Natural history can involve the study of living things, but also includes earth sciences such as geology, mineralogy and paleontology. Research in this area has produced some of the most remarkable books in the history of printing. “Animal, Vegetable, Mineral” features an eclectic selection of such works, from the early 16th through the 19th centuries. While many are remarkable for their physical features and illustrations, as a group they also document the rise of the very idea of modern science.
For example, late medieveal and Renaissance natural histories relied on descriptive traditions and ancient authorities such as Pliny the Elder and Aristotle. In many of these texts, real animals and plants coexist with creatures of fantasy. In the 18th century Karl Linnaeus’s system of classification established distinctions between large groups of plants and animals based on shared characteristics. Also, Linnaeus's method called for researchers to establish whether plant and animal species were accounted for based on previous observation.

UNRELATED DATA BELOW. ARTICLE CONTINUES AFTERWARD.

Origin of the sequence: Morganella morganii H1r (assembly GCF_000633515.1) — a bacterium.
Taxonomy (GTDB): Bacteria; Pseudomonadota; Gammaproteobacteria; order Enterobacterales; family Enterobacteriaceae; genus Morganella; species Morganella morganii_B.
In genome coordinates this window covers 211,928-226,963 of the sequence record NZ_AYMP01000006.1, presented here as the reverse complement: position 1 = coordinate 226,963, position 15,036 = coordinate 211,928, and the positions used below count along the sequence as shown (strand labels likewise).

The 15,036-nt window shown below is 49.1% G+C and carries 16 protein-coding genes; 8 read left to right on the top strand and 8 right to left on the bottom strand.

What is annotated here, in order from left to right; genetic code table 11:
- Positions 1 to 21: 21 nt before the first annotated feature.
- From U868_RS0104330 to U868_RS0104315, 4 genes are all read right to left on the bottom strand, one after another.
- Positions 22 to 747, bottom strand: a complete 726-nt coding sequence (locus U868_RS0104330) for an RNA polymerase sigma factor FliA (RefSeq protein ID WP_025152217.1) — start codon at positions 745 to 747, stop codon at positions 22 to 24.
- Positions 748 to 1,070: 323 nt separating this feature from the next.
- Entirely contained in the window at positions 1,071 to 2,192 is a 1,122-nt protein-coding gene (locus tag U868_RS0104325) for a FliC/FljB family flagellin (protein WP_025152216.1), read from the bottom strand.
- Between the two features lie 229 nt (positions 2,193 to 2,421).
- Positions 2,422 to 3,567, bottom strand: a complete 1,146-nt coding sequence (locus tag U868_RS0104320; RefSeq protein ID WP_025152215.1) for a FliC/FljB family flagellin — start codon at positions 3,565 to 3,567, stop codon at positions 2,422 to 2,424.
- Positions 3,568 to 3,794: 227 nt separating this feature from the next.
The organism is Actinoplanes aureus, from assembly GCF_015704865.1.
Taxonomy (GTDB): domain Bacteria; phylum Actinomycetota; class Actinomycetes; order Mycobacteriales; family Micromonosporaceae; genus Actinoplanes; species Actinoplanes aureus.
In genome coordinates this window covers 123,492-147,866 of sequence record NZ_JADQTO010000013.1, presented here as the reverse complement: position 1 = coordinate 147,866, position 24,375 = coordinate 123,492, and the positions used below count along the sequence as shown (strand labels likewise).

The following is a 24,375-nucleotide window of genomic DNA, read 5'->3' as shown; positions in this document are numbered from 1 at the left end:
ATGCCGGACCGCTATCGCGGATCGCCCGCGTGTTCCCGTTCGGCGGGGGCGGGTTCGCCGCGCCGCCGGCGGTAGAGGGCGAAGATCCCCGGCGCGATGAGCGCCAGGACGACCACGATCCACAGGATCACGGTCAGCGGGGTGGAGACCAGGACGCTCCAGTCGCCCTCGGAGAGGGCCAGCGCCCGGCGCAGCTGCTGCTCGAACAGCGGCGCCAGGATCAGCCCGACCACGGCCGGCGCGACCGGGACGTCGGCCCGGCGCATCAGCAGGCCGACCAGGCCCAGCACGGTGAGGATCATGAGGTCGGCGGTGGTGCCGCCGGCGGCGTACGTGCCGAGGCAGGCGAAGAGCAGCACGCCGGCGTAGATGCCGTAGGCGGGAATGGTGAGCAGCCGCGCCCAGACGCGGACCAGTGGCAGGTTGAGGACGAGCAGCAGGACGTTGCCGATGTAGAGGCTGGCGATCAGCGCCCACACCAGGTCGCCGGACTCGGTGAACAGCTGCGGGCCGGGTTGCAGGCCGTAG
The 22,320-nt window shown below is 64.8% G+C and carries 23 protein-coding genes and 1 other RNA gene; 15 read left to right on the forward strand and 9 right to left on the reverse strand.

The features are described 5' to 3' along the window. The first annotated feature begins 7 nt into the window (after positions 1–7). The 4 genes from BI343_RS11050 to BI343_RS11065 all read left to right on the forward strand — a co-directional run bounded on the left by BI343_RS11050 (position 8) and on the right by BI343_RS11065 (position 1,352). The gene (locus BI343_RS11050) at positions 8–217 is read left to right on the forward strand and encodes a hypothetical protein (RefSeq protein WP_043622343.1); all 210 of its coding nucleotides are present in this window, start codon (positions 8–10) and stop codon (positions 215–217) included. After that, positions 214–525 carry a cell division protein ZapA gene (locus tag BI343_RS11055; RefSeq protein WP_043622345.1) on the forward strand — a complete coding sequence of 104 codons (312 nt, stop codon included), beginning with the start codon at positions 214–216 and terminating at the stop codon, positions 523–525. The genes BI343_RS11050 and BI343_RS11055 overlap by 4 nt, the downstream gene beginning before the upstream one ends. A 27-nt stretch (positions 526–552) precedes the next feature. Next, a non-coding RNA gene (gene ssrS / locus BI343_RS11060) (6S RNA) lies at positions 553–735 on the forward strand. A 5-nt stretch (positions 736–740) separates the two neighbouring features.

Based on the work of Linnaeus and others, 19th century botanical and zoological texts detailed an ever increasing number of plants and animals in many countries. At the same time geological works such as Charles Lyell's Principles of Geology discussed the features and age of the earth with increasing sophistication.
Through the important books it features, "Animal, Vegetable, Mineral" seeks to suggest how various areas of scientific activity converged over time to produce a conception of the natural world that persists today.
Curated by Timothy D. Murray, Alexander C. Johnston, and Curtis Small